cultural challenges at some length in previous posts here and here. The point to be made is that like theprivate sector, financial resources provide a means to bring vision to fruition. A cultural milieux that isflexible and open to experimentation and not rigidly defined by policies that are out of touch or driven bypolitical opportunism, are the conditions most conducive to thriving non-profits and the only culture inwhich innovations can thrive.It was at this point that I recognized that the initial argument I presented at the beginning of ourconversation, that private sector enterprises might somehow be “naturally disposed” to innovate, was infact dead wrong. Brendan was emphatic in his view that it is in fact the non-profits who are the naturalinnovators. Brendan lamented the prevalence of arguments that state nonprofits need to learn to be moreefficient with their resources. “If you’re trying to solve poverty in Winnipeg on shoe strings,” he said,“you are efficient, and you will need to be innovative to succeed.”Non-profits are the natural innovators because they operate in a culture or climate that requires they domore with less. In the course of my research for this project, time and again I have encountered the ideathat limits are sometimes the very best conditions in which creativity can flourish. In an upcoming post Iwill be reflecting on the conversation and ideas I shared with Kyle Romaniuk from Cocoon Branding onthis very subject. Kyle’s experience as a designer, working with clients and within the limitations set byvery specific design briefs, has taught him that creativity and innovation often thrives in that spacebetween internal and external variables, between what can be managed and what cannot.Building on this idea, Brendan also introduced the idea that non-profts tend to be natural innovatorsbecause they fundamentally approach problems as complex systems rather than simple formulas.“Nonprofits do more on complex issues, with less, than any other structure in this world. Business modelsare dealing with formulas: input, output, profit. Squeeze labour, raise prices, pay less for your product,and grow profit—hopefully. It’s a formula.” But the problems that non-profits and other civil societyorganizations are tasked with solving are complex problems. Take the issue of low-graduation rates oryouth involvement in gangs, for example. These are complex problems which must be addressed bylooking at the whole system—poverty, housing, family health, mental health, and social enfranchisement—and not just isolated inputs. Brendan describes this way of solving problems as “systems thinking” andobserves that innovative organizations are fundamentally systems thinkers.Complex problems cannot be solved with formulaic strategies. This is a given, or should be a given. Buthere again we encounter the challenge of limits: while those of us working in the sector and on the frontlines of the complex issues understand this principal, our funding regimes do not match and do notsupport our outlook. More often then not, non-profits are required to align their programming to models(formulas) which have no baring on lived experience, or which treat complex problems with formulaictechniques and short sighted programs.It is here that Brendan sees the value of community economic development (CED) as an innovative wayof trying to solve complex problems. “If you’re going to innovate, to me it’s often about… well,sometimes it’s just about being creative, but more often innovation comes out of system analysis, whereyou start to look at what works and what doesn’t… and you realize that charity doesn’t work.” The ideathat Brendan is expressing here is not that charity is wrong, or has no place in supporting the work of civilsociety organizations, it is that charity alone is not the solution. The truth of the matter is that what wehave today with the setup of our non-profit sector is essentially a glorified charitable model: it isorganizations with very limited means of generating their own resources, appealing on bended-knee toelite funders, who in turn dictate programming that is out of touch and ineffective. This is not asustainable model. This is not an efficient use of resources, to use the language of economics that is soprevalent today.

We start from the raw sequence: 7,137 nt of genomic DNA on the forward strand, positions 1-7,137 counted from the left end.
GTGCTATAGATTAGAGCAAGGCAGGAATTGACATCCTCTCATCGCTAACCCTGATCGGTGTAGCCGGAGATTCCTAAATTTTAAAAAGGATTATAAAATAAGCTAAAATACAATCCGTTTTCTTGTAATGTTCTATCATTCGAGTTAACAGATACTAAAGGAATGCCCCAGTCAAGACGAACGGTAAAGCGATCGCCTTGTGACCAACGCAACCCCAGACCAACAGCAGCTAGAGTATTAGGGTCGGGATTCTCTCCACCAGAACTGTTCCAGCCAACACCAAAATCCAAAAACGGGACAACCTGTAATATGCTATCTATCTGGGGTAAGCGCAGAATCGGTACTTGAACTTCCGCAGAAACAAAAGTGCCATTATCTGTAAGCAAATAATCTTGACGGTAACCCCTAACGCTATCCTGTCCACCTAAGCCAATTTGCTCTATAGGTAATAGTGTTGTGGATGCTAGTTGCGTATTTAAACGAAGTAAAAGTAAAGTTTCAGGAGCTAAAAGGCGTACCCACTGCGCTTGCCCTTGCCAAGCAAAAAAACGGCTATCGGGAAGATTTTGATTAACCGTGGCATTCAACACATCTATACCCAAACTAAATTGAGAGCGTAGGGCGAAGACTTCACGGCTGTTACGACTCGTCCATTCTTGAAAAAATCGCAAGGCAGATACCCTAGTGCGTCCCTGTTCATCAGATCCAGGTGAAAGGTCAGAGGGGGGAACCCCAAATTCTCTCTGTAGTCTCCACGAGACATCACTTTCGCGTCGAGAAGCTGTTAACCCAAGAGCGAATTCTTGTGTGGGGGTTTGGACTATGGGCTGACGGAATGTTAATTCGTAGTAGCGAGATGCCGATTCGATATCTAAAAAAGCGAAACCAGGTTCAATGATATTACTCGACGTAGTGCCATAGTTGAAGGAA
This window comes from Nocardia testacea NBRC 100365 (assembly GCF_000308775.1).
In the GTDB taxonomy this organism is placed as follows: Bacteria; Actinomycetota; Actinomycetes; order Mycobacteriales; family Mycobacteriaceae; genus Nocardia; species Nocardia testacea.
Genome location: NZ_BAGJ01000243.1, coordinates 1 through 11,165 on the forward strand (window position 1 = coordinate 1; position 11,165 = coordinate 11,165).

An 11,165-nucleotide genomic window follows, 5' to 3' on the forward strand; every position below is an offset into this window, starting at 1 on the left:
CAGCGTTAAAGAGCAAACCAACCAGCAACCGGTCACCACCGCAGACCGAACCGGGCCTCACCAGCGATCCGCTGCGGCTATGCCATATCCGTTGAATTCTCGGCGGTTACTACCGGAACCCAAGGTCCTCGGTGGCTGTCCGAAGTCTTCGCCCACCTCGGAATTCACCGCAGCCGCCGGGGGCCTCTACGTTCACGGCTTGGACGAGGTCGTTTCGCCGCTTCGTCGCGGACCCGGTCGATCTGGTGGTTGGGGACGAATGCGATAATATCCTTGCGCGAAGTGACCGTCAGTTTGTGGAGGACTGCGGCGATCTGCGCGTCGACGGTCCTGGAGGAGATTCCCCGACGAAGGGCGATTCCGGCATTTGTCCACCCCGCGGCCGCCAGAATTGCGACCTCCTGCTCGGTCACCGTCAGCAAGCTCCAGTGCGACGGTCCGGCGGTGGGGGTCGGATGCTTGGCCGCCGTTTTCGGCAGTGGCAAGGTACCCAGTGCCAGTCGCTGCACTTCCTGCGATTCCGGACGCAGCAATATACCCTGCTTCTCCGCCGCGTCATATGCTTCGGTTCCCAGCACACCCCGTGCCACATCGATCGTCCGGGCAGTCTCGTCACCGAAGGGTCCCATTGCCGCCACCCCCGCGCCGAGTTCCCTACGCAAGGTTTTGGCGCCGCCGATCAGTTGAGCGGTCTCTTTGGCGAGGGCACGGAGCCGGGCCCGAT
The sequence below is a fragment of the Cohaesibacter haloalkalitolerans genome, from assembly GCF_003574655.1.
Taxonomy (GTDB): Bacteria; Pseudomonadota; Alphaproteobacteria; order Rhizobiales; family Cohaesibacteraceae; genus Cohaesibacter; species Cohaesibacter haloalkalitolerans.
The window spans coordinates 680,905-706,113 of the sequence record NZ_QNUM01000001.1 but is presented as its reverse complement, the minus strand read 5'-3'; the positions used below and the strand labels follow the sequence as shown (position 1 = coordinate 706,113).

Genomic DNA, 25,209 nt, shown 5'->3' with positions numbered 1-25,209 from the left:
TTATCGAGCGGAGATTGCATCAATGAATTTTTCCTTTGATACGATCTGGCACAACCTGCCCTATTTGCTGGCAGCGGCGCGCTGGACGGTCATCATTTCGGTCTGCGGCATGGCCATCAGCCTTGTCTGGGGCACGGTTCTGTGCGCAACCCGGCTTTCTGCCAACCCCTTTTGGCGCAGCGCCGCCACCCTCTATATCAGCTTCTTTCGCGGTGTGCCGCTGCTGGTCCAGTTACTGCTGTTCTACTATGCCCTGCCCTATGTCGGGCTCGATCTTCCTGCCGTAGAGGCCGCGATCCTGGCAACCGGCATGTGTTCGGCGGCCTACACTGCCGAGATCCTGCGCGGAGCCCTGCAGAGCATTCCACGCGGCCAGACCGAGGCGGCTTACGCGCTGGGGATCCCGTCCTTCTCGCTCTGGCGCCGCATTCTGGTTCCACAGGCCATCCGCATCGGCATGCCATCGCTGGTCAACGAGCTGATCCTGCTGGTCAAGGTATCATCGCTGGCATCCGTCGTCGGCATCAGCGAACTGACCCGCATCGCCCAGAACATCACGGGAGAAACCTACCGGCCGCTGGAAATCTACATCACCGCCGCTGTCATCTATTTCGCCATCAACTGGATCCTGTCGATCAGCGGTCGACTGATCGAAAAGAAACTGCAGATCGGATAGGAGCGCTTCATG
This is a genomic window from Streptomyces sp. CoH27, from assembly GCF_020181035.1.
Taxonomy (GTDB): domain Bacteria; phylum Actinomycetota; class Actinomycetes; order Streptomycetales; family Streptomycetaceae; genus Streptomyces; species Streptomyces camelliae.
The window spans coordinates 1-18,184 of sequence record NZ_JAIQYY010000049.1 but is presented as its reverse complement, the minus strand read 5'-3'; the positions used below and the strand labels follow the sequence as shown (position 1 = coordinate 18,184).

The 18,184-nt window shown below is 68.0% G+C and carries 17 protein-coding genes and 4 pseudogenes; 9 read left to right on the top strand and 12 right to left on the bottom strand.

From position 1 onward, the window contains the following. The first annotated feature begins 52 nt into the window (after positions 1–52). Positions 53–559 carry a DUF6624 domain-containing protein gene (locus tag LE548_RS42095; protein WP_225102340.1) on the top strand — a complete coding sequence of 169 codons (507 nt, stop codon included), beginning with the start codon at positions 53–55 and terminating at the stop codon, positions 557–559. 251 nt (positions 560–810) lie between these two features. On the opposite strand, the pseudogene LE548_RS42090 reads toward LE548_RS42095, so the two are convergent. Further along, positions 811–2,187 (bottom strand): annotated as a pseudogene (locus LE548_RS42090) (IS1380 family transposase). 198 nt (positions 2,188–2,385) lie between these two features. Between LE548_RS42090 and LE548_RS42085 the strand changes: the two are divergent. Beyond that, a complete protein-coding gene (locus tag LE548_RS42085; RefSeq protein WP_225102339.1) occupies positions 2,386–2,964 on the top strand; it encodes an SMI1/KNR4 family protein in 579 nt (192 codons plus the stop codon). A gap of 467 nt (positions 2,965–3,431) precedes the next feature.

Charity is an effective tool for alleviating immediate and short term needs: food today, shelter this month,resources now. We cannot hope for charity to solve complex problems which require a systems thinkingor holistic strategy. Brendan believes that the community economic development model takes thissystems approach. Brendan sites local CED initiatives like BUILD and their approach to job-creation forindividuals with barriers to employment as innovative for its regards for the person as a whole being andnot just an individual with an isolated issue or problem. The individual’s employment challenge isconnected to a whole cluster of related socio-economic circumstances, and BUILD’s programming isdeveloped to address these complex needs. BUILD does not just provide employment, it helps individualsget their driver’s license, provides financial planning and management supports, invites employers toconnect with traditional culture and healing by including elders on the job site and bringing employeesout to sweats.Brendan cautioned me that when it comes to looking for and identifying innovation, it is not enough tojust highlight specific programs or projects as an instance of innovation. The real innovation is in thesystems approach an organization takes in recognizing and addressing the complexity of the issue in aholistic way. And yet, while this holistic approach may be considered innovative to some, for many FirstNations community based organizations who bring a traditional world view and way of thinking to theirwork, it is a way of approaching life and work that simply makes sense. I am talking here about thephilosophy of the medicine wheel. First Nations community groups in Manitoba are using their traditionalteachings about the medicine wheel to inform all the dimensions of work they do, from communityconsultation, strategic planning, to program development and evaluation. Increasingly, the model is beingrecognized as a powerful tool for social transformation and healing and is being embraced outside ofManitoba. In the coming weeks we will be profiling stories from Manitoba organizations that make use ofthe medicine wheel framework. Please leave your comments and questions below!